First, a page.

According to Dr. Scott Sicherer at New York’s Jaffe Food Allergy Institute, having one food allergy can put you at a higher risk for reaction to other foods.
A person may be generally predisposed to have food allergy and be allergic to multiple, unrelated common allergens such as peanut, egg and milk. Or, a person may be allergic to multiple foods only because those foods share similar proteins. He emphasizes that being allergic to more than one member of a food “family” varies by the food group, and should be discussed with your allergist. Sicherer describes a number of relationships among food allergies:
- The peanut allergic have only a 5 per cent chance of reacting to other legumes. The one exception, he says, is the lupine (or lupin) bean. European studies have shown about 20 percent of people with peanut allergies react to beans from the lupine plant.
- People allergic to one tree nut have a 1-in-3 chance of allergy to other tree nuts. However, certain nuts tend to pair together, Sicherer says. Cashews and pistachios are similar, walnut and pecan allergies can come together, and almond and hazelnut reactions sometimes go hand in hand.
- Although tree nuts and peanuts are unrelated foods, reacting to both is common. The odds vary by study, but Sicherer says that between one-third to half of peanut-allergic people also have a tree nut allergy.
- A person allergic to cow’s milk has a 90 per cent chance of allergy to the milk of most other mammals. About 10 per cent of people who react to milk may also have a problem with beef.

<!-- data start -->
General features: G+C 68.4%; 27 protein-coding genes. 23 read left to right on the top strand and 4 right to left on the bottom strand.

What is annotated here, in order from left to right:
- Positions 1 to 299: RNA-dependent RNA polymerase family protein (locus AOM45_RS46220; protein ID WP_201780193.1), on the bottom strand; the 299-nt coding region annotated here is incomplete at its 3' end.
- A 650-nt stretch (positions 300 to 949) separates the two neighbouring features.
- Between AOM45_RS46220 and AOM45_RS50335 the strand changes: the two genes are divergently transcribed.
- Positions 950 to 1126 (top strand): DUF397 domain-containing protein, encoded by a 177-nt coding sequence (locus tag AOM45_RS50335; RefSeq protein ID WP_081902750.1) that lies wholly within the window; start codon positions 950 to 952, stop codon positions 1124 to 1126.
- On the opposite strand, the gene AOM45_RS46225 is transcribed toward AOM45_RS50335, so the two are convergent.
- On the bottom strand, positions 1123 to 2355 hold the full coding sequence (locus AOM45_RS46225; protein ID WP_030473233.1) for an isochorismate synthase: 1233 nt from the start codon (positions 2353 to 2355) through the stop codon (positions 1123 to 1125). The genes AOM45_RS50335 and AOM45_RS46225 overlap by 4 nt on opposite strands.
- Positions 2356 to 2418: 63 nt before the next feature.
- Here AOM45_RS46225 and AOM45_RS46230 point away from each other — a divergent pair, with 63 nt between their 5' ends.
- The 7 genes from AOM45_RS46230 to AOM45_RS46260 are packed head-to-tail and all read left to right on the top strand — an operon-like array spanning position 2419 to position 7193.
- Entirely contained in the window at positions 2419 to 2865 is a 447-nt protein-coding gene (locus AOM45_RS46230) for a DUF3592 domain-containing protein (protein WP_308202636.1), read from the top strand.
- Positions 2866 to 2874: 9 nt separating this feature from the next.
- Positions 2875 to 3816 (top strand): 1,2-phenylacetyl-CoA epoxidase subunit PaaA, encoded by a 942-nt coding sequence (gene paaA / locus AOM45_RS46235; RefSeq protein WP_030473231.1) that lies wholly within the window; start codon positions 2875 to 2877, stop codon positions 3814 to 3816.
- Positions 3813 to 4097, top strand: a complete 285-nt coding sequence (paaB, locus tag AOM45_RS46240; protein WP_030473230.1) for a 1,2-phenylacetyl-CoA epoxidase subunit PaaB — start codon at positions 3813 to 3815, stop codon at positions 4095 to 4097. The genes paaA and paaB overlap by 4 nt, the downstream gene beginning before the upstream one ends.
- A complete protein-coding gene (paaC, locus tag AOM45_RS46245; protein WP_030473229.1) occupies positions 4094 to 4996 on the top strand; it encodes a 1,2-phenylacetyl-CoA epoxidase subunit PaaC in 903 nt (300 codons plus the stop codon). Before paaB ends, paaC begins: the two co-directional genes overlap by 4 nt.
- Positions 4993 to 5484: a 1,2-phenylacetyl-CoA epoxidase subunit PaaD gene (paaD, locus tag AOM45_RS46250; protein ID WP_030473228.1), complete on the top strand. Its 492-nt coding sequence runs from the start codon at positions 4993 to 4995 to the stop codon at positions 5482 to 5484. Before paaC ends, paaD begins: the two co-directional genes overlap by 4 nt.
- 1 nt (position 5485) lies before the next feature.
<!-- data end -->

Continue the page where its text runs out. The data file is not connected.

- One-third of the people in the peanut and tree nut registry set up by the Food Allergy & Anaphylaxis Network [now FARE] registry also had an allergy to egg. Allergy to chicken eggs also increases the likelihood of reacting to other bird eggs, such as quail.
- An allergy to one kind of shellfish puts you at a 75 per cent risk of being allergic to another crustacean.
- It you’re allergic to one type of fish, such as sole, there’s a 50 per cent chance you’ll react to other fish, like cod or bass.
- Allergies to a grain, such as wheat, put you at a 20 per cent risk of reacting to another grain, like barley.
- In the older FAAN registry, 22 percent of nut- and peanut-allergic people were also allergic to milk.
- Allergy to fruit puts a person at a 50 to 90 per cent risk for reacting to other fruits, Sicherer says.